The European Union’s policy on Burma has not worked to bring about a breakthrough in national reconciliation or political reform, and its sanctions have made no headway either because they lack the support of neighboring countries, especially China.
In October 1996, the European Union framed its bilateral relations with Burma in a “Common Position,” which has been reassessed, and in some cases modified, every six months since then. It has been strengthened and extended several times in view of the military regime’s failure to make significant progress in areas that are of concern to the EU.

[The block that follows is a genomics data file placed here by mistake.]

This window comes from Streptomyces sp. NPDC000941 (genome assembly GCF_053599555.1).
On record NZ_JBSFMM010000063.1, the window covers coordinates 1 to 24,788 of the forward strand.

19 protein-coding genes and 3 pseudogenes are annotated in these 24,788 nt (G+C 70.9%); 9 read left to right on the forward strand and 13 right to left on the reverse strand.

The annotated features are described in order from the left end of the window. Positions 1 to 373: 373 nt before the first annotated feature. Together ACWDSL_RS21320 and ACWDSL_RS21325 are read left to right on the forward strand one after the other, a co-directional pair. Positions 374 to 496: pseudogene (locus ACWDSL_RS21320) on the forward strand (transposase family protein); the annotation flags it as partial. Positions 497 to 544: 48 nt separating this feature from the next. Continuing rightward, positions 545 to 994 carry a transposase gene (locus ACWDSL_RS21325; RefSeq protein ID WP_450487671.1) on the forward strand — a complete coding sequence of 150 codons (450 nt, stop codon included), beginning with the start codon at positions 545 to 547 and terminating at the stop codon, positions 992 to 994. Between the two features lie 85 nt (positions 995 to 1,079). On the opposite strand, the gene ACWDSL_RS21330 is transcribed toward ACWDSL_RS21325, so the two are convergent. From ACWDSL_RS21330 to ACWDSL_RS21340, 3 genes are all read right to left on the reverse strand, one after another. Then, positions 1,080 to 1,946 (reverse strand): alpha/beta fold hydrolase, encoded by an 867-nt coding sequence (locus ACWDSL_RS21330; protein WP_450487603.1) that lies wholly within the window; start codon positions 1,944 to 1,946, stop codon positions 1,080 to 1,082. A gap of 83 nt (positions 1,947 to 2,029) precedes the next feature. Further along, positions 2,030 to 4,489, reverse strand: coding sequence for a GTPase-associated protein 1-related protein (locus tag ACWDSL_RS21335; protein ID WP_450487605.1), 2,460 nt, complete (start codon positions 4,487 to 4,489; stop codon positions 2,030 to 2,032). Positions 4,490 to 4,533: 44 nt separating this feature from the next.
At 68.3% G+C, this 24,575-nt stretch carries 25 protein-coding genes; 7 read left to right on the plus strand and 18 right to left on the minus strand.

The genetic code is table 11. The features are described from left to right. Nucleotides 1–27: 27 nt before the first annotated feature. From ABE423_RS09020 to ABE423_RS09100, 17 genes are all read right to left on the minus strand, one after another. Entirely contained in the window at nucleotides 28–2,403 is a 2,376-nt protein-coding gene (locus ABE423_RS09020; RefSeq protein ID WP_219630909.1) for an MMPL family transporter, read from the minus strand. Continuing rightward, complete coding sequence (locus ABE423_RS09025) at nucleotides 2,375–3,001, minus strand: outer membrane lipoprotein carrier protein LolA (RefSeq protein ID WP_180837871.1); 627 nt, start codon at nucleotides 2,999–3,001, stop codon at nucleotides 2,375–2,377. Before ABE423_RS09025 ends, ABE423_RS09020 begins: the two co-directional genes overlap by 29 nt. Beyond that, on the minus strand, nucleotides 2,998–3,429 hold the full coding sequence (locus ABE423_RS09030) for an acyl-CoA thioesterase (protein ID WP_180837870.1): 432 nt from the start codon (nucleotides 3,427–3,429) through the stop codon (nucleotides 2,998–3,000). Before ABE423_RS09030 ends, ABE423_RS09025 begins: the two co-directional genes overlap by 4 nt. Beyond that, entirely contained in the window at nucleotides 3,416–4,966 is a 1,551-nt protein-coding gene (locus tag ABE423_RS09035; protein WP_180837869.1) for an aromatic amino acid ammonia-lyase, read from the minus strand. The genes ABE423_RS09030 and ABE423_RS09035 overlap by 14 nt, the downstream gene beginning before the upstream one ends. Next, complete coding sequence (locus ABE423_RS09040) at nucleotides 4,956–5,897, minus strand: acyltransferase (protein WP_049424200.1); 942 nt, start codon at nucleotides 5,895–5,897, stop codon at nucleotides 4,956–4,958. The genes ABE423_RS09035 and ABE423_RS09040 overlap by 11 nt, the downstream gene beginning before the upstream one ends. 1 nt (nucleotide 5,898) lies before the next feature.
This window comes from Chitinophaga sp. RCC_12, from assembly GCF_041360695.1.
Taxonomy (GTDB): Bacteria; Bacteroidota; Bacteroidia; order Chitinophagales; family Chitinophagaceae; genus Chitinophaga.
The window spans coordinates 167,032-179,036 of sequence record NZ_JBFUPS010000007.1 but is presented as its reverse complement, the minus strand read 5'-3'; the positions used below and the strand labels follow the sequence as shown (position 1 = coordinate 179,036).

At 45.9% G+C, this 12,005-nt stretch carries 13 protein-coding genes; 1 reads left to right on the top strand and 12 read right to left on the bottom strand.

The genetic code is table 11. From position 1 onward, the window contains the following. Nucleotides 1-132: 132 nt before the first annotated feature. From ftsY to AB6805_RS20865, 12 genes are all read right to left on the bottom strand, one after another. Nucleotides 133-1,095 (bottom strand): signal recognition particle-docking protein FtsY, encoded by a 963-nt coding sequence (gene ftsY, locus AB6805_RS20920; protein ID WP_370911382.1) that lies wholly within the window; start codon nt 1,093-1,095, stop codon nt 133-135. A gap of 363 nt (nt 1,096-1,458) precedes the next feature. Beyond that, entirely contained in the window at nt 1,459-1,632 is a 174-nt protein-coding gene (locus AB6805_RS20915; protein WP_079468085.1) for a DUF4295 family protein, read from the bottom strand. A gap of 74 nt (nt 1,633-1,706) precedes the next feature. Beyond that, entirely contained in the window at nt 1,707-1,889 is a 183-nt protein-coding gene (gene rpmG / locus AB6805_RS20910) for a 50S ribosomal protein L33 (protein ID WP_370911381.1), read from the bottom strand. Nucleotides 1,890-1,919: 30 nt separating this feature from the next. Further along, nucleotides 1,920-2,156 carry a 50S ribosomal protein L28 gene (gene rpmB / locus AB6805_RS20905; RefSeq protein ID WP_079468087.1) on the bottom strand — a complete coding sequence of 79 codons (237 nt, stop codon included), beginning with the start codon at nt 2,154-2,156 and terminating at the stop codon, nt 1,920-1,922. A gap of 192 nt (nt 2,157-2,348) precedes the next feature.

Among the measures included in the Common Position are an arms embargo, an export ban on any equipment that might be used for internal repression, a visa ban and a freeze on funds held abroad by regime figures and their families, a prohibition for EU companies to invest in state-owned enterprises as well as the suspension of high-level governmental visits to Burma.
The Common Position was further strengthened in 2007, following the authorities’ violent crackdown on demonstrators, to include a prohibition on EU companies investing in Burma’s logging, mining and gemstone industries as well as a ban on the export of these products to the Union. continue